Fungal Meningitis (cont.)
In this Article
- Fungal meningitis facts
- What causes fungal meningitis?
- How is fungal meningitis transmitted?
- What are risk factors for fungal meningitis?
- What are fungal meningitis symptoms and signs?
- How is fungal meningitis diagnosed?
- What is the treatment for fungal meningitis?
- Can fungal meningitis be prevented?
- Take the Meningitis Quiz
- West Nile Virus Slideshow
- Travel Health Slideshow
- Meningitis FAQs
- Find a local Doctor in your town
Certain diseases, medications, and surgical procedures may weaken the immune system and increase your risk of getting fungal infection, which can lead to fungal meningitis. Premature babies with very low birth weights are also at increased risk for getting Candida blood stream infection, which may spread to the brain.
Living in certain areas of the United States may increase your risk for fungal lung infections, which can also spread to the brain. For example, bird and bat droppings in the Midwestern United States may contain Histoplasma, and soil in the Southwestern United States may contain Coccidioides.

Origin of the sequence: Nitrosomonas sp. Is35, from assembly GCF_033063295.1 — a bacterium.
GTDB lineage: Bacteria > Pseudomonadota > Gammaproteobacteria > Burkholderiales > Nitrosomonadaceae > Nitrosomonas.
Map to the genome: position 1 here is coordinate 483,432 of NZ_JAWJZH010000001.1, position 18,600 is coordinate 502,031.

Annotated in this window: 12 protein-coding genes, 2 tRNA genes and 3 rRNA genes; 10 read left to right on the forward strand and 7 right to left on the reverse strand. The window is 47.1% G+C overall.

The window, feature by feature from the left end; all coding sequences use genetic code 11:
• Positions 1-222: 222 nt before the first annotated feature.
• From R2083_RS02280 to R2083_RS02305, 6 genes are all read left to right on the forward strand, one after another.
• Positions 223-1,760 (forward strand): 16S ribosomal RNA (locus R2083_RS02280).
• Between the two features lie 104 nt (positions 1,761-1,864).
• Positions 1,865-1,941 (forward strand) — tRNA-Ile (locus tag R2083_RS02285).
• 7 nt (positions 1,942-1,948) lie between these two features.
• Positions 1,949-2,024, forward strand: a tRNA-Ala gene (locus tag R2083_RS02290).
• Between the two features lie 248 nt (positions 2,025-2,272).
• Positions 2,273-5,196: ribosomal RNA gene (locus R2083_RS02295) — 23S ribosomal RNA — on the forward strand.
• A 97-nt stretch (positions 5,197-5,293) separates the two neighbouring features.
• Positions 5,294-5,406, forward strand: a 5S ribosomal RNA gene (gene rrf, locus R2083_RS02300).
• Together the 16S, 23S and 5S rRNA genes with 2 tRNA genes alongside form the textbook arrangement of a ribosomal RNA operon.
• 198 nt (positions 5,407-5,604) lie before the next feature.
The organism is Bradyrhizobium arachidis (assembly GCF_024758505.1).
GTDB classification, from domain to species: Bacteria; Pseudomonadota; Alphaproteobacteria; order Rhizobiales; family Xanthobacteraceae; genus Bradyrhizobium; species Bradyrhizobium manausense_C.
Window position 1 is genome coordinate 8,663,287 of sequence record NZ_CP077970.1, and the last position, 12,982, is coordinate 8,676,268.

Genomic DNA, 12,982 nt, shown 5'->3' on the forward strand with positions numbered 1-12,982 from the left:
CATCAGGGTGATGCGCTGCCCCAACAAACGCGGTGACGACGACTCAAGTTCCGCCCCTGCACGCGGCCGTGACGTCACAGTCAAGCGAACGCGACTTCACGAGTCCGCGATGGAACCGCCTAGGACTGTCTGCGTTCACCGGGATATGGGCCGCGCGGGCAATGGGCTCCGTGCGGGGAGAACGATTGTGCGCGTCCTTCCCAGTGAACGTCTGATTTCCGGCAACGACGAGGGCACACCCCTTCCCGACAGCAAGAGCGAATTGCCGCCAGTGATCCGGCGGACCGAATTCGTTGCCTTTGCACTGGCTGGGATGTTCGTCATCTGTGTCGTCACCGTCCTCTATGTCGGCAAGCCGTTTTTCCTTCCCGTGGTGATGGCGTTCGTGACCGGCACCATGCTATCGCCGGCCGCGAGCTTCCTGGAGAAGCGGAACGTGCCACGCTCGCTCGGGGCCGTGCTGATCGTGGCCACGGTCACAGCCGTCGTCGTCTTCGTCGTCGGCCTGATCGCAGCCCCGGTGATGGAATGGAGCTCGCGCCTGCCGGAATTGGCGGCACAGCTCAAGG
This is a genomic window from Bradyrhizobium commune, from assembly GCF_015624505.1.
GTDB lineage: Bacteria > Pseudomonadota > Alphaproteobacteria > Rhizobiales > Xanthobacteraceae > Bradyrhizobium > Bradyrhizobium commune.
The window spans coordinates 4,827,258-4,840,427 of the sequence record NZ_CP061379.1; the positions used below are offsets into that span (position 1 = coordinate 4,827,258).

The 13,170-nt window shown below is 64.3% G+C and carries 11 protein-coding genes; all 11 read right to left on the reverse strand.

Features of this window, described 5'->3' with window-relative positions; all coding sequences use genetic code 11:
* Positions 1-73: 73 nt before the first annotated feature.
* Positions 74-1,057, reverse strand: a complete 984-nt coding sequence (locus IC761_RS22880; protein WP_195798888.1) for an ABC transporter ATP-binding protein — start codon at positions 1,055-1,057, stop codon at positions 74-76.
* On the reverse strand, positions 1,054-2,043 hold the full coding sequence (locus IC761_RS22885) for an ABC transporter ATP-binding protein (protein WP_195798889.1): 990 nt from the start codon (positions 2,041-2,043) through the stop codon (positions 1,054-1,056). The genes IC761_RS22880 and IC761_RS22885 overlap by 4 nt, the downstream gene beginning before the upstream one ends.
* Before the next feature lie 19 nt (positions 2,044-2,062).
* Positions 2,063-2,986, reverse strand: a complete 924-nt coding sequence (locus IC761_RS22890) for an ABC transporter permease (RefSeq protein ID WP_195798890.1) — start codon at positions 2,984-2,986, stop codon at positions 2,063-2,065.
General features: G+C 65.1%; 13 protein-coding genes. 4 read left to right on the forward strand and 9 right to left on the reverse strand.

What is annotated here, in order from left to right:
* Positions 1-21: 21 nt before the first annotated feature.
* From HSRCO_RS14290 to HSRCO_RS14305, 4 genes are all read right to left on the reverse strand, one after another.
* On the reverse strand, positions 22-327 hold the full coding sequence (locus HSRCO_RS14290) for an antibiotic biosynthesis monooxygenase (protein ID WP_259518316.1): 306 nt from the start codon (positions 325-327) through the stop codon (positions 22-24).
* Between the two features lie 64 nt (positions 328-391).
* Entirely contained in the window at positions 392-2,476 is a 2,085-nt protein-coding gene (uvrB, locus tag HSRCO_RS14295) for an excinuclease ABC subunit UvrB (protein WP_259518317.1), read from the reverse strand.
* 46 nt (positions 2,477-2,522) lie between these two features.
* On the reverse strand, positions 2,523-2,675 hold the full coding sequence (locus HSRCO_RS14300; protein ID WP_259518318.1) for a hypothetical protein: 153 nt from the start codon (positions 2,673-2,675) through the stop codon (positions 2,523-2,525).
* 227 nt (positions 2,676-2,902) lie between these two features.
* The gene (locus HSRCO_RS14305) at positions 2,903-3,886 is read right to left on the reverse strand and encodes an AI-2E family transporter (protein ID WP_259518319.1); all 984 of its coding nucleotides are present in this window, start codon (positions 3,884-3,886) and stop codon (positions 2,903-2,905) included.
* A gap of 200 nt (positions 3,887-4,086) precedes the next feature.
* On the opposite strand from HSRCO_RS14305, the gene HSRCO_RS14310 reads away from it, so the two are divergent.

African Americans, Filipinos, pregnant women in the third trimester, and people with weak immune systems are more likely to get Coccidiodes infection, which is also called valley fever.
Signs & Symptoms
Signs and symptoms of fungal meningitis may include the following:
- Stiff neck
- Nausea and vomiting
- Photophobia (sensitivity to light)
- Altered mental status
If meningitis is suspected, samples of blood or cerebrospinal fluid (near the spinal cord) are collected and sent to a laboratory for testing. Knowing the specific cause of meningitis is important because the severity of illness and the treatment will differ depending on the cause.
To confirm fungal meningitis, specific lab tests can be performed, depending on the type of fungus suspected.
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